"He wanted to know how to do this in case his children became sick," she said. "While we mostly work with them on reading and writing, we also teach them skills that can help in everyday life, like filling out a medical form, and that is very rewarding."

For many of the undergraduates, the trips to the dairy farm provide them with a firsthand look into the daily challenges faced by dairy farmers and their Spanish-speaking workers. Sophomore Sophia Noel, also studying community, environment, and development, said the experience gave her a perspective that is not portrayed in the media.

"I've learned much more about the struggles for them (immigrant workers) in adjusting to life in America, and it has been an amazing lesson," she said.

Haley Stauffer, a senior majoring in biorenewable systems, agreed.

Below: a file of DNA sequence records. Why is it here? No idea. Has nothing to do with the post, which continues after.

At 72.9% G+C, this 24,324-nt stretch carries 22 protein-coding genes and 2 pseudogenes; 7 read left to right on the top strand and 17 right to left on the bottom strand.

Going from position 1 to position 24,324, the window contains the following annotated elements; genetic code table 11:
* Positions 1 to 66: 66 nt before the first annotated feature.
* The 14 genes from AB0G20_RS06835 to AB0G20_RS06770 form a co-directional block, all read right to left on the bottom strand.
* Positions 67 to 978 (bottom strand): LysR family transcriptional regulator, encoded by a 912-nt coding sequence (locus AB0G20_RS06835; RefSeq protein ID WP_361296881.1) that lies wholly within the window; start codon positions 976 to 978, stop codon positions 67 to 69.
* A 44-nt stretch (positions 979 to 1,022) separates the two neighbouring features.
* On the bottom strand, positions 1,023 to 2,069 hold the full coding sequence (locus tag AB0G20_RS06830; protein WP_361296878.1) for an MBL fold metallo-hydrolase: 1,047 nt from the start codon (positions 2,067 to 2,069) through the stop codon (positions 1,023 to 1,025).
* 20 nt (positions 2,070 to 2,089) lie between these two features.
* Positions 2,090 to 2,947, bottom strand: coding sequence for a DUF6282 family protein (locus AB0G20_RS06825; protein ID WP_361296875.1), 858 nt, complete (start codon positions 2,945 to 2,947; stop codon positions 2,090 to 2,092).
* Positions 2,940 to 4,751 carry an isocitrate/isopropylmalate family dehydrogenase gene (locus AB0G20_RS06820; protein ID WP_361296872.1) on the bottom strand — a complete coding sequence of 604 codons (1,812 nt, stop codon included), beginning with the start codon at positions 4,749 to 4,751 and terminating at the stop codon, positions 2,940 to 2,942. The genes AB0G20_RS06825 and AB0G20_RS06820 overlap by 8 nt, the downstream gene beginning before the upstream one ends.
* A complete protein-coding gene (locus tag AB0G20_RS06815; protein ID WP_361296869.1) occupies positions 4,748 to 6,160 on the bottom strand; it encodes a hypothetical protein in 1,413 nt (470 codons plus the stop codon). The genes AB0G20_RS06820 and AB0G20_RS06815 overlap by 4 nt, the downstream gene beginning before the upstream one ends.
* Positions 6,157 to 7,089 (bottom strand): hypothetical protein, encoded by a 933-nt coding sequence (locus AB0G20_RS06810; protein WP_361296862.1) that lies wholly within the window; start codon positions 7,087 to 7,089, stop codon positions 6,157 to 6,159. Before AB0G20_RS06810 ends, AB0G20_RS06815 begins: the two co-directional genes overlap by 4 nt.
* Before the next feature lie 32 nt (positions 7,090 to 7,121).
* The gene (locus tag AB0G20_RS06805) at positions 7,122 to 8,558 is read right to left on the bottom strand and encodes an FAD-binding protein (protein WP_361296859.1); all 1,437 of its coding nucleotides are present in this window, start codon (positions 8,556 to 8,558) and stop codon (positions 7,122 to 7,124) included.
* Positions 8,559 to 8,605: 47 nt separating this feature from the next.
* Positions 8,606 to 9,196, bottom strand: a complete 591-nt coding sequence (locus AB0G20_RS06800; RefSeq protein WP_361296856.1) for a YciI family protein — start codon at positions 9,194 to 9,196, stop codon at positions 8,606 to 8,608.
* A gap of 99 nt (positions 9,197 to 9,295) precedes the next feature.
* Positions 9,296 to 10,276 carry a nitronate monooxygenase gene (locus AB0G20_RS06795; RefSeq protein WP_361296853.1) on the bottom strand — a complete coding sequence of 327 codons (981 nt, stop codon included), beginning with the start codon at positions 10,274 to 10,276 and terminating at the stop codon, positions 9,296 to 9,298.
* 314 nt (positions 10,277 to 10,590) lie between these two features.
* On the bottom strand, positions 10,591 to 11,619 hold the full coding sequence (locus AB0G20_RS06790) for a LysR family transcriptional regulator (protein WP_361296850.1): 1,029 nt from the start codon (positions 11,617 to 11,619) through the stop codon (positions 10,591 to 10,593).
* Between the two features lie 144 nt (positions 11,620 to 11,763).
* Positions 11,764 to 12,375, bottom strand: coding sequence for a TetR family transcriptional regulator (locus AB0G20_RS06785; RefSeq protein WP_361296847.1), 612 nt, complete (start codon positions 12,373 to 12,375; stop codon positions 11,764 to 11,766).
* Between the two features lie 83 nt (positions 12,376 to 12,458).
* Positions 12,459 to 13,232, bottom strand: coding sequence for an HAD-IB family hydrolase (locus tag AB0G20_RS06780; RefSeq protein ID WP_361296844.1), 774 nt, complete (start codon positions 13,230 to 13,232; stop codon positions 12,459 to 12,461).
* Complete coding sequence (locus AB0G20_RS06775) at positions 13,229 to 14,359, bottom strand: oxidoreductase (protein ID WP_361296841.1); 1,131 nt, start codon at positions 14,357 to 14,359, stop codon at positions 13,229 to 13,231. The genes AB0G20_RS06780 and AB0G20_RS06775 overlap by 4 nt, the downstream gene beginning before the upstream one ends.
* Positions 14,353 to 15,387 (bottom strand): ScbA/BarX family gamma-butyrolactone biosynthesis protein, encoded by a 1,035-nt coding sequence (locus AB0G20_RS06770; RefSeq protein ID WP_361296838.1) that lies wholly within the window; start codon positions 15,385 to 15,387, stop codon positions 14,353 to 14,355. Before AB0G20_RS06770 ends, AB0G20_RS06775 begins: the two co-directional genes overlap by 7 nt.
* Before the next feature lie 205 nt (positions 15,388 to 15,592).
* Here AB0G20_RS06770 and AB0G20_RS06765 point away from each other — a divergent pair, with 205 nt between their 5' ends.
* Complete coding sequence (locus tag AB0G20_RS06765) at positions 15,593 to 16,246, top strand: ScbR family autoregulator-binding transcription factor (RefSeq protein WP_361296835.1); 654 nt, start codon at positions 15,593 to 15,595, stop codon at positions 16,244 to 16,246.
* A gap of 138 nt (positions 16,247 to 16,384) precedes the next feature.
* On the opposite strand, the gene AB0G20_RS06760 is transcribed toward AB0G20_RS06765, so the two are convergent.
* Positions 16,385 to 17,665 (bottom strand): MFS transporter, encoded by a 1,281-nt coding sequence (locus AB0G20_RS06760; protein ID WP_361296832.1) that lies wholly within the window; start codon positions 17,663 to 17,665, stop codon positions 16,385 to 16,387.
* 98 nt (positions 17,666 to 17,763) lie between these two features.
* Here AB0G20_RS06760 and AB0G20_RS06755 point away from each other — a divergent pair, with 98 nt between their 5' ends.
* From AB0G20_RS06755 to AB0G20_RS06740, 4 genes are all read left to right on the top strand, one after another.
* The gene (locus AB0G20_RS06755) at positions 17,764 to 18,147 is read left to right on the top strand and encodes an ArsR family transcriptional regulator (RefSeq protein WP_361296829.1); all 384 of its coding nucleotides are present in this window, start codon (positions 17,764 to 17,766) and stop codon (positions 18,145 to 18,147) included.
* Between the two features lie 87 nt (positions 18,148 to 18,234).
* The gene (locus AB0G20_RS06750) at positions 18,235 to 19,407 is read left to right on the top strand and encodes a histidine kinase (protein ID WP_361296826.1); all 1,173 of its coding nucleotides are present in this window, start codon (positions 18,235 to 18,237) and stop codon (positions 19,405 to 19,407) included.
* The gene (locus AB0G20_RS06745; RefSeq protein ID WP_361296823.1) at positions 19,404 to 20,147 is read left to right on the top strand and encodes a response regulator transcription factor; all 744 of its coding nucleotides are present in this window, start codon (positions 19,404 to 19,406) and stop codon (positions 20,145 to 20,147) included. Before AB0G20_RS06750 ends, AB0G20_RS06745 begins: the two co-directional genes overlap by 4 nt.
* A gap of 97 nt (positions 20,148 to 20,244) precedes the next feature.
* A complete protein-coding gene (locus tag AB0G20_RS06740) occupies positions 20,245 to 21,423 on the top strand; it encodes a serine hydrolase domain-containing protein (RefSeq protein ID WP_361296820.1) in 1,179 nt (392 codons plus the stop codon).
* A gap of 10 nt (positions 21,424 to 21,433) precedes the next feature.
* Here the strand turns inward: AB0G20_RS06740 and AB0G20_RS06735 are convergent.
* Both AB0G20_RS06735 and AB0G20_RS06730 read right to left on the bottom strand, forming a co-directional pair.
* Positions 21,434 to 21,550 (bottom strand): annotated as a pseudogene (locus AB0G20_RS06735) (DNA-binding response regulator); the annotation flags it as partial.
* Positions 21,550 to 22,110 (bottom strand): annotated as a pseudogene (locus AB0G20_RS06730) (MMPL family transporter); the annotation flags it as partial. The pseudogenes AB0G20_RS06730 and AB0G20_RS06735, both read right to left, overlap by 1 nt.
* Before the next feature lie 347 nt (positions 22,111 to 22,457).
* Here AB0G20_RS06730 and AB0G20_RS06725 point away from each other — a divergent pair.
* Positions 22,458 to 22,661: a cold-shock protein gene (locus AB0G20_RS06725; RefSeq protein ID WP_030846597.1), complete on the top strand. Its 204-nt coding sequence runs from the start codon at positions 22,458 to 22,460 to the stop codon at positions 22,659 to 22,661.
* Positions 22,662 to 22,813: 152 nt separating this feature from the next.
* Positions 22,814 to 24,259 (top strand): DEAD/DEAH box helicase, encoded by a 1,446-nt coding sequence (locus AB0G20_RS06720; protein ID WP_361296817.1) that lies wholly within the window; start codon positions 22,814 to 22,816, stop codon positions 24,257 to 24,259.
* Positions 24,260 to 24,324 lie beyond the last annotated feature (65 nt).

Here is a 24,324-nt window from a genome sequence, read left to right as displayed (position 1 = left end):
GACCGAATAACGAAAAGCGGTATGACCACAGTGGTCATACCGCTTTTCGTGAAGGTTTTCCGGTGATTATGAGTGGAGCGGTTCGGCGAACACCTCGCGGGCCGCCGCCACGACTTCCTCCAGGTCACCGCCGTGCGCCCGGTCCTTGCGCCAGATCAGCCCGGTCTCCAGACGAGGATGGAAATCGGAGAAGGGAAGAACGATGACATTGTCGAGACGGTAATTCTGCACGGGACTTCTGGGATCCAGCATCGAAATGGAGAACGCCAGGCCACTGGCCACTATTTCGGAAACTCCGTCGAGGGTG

"The personal interaction and the relationships we have established have helped to humanize the issues that we are learning in class," said Stauffer. "Farming is tough, and even more so if you don't understand the language. It's been interesting to be in a teacher role and establish trust with people from a different culture and adapt to their different learning styles. Through this experience, I have realized how I can use my knowledge to best serve others."

Carolyn Stoughton, a junior majoring in elementary and early childhood education, viewed the course as a vehicle to further her teaching skills, with a focus on global engagement. As a student who spent time in Ecuador, she said she can relate to how hard it can be to adapt to another culture.